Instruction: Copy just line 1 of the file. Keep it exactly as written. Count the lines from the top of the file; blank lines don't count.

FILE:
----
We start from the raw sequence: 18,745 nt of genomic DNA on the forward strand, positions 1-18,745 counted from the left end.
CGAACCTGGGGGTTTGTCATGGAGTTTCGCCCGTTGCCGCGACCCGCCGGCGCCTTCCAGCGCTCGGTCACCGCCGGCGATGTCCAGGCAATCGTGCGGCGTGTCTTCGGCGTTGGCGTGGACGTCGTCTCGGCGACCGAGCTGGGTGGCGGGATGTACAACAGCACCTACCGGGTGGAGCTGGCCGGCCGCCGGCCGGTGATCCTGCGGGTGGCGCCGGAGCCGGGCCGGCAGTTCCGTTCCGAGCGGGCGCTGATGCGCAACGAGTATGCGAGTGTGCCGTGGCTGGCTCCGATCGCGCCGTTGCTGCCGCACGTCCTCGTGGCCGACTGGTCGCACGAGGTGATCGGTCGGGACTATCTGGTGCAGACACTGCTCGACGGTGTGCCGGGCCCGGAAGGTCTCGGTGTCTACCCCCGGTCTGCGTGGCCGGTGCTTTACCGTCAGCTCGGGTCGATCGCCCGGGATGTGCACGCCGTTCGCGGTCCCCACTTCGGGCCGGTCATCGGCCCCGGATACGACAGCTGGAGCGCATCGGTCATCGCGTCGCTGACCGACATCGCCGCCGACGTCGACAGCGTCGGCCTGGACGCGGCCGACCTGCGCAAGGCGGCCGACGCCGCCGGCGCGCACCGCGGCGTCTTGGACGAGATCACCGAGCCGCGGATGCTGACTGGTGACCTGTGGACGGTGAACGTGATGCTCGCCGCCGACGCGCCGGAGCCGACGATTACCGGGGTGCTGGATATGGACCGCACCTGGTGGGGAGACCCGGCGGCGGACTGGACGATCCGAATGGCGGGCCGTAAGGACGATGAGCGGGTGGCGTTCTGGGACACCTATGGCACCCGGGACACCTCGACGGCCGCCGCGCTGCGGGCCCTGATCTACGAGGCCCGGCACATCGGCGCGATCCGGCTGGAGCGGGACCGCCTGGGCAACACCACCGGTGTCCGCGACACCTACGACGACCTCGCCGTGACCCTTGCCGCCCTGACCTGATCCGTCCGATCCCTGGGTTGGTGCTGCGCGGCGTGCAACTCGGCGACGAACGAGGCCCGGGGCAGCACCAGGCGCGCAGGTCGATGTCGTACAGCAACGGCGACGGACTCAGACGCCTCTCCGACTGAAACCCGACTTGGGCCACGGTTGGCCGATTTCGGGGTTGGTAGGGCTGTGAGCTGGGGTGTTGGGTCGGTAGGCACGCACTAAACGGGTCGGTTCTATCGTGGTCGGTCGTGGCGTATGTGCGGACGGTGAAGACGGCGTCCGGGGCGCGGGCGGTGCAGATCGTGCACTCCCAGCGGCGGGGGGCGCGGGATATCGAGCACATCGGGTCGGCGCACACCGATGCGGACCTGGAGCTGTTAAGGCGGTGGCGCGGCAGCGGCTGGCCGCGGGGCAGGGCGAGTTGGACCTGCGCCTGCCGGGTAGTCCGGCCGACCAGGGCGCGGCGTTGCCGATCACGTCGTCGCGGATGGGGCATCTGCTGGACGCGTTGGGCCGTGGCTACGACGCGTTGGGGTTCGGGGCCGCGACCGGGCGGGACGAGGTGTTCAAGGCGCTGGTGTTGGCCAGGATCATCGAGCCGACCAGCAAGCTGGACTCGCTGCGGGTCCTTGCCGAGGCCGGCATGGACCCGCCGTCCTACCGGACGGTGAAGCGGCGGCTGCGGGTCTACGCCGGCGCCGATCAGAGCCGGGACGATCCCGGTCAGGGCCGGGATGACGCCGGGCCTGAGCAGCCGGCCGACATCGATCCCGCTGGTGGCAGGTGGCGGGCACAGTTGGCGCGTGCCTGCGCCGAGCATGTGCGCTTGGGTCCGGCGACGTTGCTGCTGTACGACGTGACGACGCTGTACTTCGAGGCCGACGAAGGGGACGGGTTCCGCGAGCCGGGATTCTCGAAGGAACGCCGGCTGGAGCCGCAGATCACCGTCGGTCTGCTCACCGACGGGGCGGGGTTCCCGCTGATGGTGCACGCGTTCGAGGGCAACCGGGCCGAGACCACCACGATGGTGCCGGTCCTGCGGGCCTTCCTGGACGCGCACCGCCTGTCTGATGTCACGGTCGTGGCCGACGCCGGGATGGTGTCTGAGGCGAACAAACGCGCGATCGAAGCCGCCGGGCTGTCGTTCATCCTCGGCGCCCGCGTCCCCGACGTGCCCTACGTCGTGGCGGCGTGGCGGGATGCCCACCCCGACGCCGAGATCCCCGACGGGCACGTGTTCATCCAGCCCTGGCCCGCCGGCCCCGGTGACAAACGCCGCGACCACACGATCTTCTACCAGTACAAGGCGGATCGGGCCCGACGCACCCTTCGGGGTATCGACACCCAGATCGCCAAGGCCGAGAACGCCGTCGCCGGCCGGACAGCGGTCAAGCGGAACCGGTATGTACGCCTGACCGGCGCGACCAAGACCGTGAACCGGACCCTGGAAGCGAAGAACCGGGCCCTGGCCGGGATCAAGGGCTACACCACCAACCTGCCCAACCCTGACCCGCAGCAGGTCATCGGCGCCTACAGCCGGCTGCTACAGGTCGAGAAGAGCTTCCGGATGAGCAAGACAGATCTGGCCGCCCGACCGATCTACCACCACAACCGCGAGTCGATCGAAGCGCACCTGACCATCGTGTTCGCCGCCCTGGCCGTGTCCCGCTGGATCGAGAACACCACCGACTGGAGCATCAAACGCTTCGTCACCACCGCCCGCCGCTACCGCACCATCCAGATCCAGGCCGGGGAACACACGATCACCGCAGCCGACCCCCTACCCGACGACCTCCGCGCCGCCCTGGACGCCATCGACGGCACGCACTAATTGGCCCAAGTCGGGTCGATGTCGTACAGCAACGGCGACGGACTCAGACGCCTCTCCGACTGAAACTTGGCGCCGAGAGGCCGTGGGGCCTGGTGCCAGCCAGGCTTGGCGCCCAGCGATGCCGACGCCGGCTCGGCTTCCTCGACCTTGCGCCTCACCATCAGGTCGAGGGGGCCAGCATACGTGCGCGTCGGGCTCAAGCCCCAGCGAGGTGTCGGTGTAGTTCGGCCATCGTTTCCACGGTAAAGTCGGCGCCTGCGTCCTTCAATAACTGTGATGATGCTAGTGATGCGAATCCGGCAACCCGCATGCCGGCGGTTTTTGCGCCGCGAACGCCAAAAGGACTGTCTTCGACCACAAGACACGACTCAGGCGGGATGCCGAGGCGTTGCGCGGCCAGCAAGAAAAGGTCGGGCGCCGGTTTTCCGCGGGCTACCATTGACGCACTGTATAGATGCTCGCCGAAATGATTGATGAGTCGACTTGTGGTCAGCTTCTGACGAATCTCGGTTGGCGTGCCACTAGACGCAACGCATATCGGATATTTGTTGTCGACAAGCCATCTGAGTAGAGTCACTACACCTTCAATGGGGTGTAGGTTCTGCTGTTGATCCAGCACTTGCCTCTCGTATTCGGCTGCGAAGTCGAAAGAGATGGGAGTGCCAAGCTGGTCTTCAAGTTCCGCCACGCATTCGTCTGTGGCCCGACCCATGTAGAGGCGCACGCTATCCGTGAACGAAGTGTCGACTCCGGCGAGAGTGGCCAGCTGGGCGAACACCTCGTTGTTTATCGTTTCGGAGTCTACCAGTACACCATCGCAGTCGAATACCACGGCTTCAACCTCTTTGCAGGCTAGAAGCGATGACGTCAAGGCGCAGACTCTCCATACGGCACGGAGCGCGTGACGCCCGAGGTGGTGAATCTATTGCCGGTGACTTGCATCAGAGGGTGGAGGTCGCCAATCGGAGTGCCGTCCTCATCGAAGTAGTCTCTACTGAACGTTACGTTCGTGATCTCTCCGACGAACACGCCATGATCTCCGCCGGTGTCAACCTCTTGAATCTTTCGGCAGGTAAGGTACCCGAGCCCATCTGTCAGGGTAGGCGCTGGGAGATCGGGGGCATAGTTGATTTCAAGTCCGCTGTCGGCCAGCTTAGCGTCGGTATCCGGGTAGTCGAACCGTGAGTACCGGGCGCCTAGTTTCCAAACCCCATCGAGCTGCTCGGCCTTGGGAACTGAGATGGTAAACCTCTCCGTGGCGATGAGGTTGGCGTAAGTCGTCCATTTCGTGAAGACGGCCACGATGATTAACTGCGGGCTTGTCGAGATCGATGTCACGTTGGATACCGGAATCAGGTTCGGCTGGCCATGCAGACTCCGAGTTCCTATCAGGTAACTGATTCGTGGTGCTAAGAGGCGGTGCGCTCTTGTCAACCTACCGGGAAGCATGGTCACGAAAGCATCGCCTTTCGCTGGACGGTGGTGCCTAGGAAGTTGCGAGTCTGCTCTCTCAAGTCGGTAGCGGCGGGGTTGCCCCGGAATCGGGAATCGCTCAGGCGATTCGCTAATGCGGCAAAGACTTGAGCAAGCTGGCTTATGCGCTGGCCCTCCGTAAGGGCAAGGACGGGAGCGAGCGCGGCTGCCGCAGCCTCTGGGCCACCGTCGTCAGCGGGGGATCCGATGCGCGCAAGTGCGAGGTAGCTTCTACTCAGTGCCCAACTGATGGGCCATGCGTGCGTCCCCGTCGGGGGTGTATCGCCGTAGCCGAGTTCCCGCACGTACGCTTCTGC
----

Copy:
We start from the raw sequence: 18,745 nt of genomic DNA on the forward strand, positions 1-18,745 counted from the left end.